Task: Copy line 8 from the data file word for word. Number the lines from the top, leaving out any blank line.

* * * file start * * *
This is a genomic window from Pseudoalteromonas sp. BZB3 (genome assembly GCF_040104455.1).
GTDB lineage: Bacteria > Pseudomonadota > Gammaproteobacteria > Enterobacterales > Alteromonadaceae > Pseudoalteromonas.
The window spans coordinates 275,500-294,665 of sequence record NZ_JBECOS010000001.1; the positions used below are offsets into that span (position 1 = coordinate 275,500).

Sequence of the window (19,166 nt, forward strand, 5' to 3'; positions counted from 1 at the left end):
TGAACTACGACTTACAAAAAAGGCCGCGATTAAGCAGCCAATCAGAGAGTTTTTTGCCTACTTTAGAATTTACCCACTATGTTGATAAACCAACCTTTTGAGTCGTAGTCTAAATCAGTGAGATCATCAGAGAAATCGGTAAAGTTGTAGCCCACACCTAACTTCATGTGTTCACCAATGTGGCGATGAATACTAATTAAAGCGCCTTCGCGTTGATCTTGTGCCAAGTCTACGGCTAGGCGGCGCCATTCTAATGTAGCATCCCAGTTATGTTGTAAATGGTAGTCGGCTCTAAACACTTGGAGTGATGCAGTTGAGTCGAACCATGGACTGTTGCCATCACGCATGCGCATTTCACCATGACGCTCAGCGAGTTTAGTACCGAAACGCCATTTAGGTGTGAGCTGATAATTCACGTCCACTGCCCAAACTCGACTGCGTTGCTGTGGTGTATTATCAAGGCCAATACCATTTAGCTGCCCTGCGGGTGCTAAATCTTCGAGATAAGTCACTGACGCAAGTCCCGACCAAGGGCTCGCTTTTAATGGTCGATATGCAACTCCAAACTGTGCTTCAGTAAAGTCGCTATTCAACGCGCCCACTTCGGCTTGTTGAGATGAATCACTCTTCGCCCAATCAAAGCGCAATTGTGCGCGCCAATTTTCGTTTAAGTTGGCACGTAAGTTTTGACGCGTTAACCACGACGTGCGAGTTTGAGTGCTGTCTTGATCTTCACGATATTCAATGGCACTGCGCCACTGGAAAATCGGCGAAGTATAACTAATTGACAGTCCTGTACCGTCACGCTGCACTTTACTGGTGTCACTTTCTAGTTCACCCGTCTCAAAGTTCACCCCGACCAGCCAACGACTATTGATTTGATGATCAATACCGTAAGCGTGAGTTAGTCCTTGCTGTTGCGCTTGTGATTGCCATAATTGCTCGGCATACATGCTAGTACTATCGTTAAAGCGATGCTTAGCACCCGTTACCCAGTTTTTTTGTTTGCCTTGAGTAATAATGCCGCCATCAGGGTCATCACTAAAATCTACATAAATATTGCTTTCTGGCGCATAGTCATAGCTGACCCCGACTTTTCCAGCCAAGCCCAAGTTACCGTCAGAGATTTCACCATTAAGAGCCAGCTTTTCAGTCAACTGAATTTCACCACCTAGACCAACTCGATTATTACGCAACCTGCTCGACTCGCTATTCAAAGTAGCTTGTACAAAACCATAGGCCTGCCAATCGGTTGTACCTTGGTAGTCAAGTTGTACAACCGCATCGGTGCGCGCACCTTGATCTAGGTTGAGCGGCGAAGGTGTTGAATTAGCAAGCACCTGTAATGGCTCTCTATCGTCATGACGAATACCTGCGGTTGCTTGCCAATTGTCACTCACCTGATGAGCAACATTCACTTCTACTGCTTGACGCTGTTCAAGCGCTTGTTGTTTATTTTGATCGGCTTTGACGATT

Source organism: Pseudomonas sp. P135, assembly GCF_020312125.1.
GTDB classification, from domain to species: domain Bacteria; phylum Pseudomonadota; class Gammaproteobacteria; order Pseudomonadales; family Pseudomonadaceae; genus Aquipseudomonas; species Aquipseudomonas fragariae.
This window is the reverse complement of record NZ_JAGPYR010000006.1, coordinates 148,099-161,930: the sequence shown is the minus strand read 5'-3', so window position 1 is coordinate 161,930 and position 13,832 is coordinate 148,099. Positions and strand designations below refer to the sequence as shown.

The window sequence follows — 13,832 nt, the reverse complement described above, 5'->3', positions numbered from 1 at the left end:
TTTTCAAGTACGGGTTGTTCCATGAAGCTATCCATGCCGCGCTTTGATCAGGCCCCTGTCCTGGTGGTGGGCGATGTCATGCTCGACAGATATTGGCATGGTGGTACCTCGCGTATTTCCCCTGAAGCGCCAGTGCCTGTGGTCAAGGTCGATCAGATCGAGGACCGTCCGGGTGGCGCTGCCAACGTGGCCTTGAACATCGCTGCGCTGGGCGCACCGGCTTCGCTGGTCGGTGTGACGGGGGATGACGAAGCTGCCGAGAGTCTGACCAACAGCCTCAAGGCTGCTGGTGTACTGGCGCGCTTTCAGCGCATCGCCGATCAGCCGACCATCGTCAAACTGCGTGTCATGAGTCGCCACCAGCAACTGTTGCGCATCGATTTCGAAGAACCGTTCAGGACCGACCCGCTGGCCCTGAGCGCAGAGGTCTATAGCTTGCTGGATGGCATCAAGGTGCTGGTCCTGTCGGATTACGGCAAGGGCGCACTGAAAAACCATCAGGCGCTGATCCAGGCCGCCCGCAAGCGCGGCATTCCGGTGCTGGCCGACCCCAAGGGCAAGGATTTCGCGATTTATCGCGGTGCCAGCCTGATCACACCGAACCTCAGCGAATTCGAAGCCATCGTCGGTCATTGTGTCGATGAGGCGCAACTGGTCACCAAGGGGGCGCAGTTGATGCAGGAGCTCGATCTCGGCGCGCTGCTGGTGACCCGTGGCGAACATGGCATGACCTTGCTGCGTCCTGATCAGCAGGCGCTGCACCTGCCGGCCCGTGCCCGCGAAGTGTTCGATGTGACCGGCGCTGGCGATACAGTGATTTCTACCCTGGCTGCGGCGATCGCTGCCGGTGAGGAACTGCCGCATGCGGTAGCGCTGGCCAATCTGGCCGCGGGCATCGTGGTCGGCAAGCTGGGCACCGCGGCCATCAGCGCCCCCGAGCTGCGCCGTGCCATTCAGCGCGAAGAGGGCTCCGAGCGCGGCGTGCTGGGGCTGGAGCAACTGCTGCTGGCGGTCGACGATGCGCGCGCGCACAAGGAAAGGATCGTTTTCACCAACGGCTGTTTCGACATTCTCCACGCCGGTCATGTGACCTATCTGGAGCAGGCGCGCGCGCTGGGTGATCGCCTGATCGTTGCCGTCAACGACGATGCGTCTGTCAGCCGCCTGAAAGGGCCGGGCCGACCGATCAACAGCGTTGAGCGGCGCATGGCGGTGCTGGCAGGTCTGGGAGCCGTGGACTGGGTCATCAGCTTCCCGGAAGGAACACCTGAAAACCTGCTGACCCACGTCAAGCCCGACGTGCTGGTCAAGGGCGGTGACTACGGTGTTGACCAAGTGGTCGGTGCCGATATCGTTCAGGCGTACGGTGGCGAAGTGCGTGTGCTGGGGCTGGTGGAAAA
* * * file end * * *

This window is the reverse complement of record NZ_JAGPYR010000006.1, coordinates 148,099-161,930: the sequence shown is the minus strand read 5'-3', so window position 1 is coordinate 161,930 and position 13,832 is coordinate 148,099. Positions and strand designations below refer to the sequence as shown.